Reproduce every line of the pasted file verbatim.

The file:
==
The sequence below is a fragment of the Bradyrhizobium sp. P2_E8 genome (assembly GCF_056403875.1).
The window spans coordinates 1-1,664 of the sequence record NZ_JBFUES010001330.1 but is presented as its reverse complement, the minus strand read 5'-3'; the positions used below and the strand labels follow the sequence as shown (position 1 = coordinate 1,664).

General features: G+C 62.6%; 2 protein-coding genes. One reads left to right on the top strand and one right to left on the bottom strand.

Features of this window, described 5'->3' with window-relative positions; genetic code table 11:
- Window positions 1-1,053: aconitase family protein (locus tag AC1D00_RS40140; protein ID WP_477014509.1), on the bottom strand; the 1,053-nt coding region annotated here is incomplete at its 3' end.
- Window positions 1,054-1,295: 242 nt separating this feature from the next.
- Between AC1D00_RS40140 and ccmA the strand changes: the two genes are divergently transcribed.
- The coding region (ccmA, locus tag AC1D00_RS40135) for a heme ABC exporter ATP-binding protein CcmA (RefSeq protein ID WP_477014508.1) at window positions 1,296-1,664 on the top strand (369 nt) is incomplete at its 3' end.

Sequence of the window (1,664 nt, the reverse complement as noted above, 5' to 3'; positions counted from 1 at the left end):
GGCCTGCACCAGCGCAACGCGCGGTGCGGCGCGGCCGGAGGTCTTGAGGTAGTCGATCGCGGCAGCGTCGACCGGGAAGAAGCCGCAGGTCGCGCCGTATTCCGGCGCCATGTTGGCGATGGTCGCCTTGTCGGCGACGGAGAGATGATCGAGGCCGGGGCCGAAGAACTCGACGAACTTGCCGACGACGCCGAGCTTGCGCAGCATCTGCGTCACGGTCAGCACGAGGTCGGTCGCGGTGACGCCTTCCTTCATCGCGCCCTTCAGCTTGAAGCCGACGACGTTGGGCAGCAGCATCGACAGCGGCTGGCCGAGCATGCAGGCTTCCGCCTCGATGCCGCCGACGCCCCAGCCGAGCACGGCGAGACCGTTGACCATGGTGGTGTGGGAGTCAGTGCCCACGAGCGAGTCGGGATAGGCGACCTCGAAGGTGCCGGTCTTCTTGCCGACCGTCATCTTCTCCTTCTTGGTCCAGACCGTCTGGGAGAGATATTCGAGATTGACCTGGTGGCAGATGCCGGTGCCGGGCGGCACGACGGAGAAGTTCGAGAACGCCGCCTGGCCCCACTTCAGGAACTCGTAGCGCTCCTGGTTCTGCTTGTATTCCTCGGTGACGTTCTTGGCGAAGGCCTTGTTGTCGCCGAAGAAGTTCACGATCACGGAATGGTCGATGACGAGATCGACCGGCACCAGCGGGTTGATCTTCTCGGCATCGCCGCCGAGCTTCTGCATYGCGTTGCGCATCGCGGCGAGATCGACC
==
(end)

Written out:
The sequence below is a fragment of the Bradyrhizobium sp. P2_E8 genome (assembly GCF_056403875.1).
The window spans coordinates 1-1,664 of the sequence record NZ_JBFUES010001330.1 but is presented as its reverse complement, the minus strand read 5'-3'; the positions used below and the strand labels follow the sequence as shown (position 1 = coordinate 1,664).

General features: G+C 62.6%; 2 protein-coding genes. One reads left to right on the top strand and one right to left on the bottom strand.

Features of this window, described 5'->3' with window-relative positions; genetic code table 11:
- Window positions 1-1,053: aconitase family protein (locus tag AC1D00_RS40140; protein ID WP_477014509.1), on the bottom strand; the 1,053-nt coding region annotated here is incomplete at its 3' end.
- Window positions 1,054-1,295: 242 nt separating this feature from the next.
- Between AC1D00_RS40140 and ccmA the strand changes: the two genes are divergently transcribed.
- The coding region (ccmA, locus tag AC1D00_RS40135) for a heme ABC exporter ATP-binding protein CcmA (RefSeq protein ID WP_477014508.1) at window positions 1,296-1,664 on the top strand (369 nt) is incomplete at its 3' end.

Sequence of the window (1,664 nt, the reverse complement as noted above, 5' to 3'; positions counted from 1 at the left end):
GGCCTGCACCAGCGCAACGCGCGGTGCGGCGCGGCCGGAGGTCTTGAGGTAGTCGATCGCGGCAGCGTCGACCGGGAAGAAGCCGCAGGTCGCGCCGTATTCCGGCGCCATGTTGGCGATGGTCGCCTTGTCGGCGACGGAGAGATGATCGAGGCCGGGGCCGAAGAACTCGACGAACTTGCCGACGACGCCGAGCTTGCGCAGCATCTGCGTCACGGTCAGCACGAGGTCGGTCGCGGTGACGCCTTCCTTCATCGCGCCCTTCAGCTTGAAGCCGACGACGTTGGGCAGCAGCATCGACAGCGGCTGGCCGAGCATGCAGGCTTCCGCCTCGATGCCGCCGACGCCCCAGCCGAGCACGGCGAGACCGTTGACCATGGTGGTGTGGGAGTCAGTGCCCACGAGCGAGTCGGGATAGGCGACCTCGAAGGTGCCGGTCTTCTTGCCGACCGTCATCTTCTCCTTCTTGGTCCAGACCGTCTGGGAGAGATATTCGAGATTGACCTGGTGGCAGATGCCGGTGCCGGGCGGCACGACGGAGAAGTTCGAGAACGCCGCCTGGCCCCACTTCAGGAACTCGTAGCGCTCCTGGTTCTGCTTGTATTCCTCGGTGACGTTCTTGGCGAAGGCCTTGTTGTCGCCGAAGAAGTTCACGATCACGGAATGGTCGATGACGAGATCGACCGGCACCAGCGGGTTGATCTTCTCGGCATCGCCGCCGAGCTTCTGCATYGCGTTGCGCATCGCGGCGAGATCGACC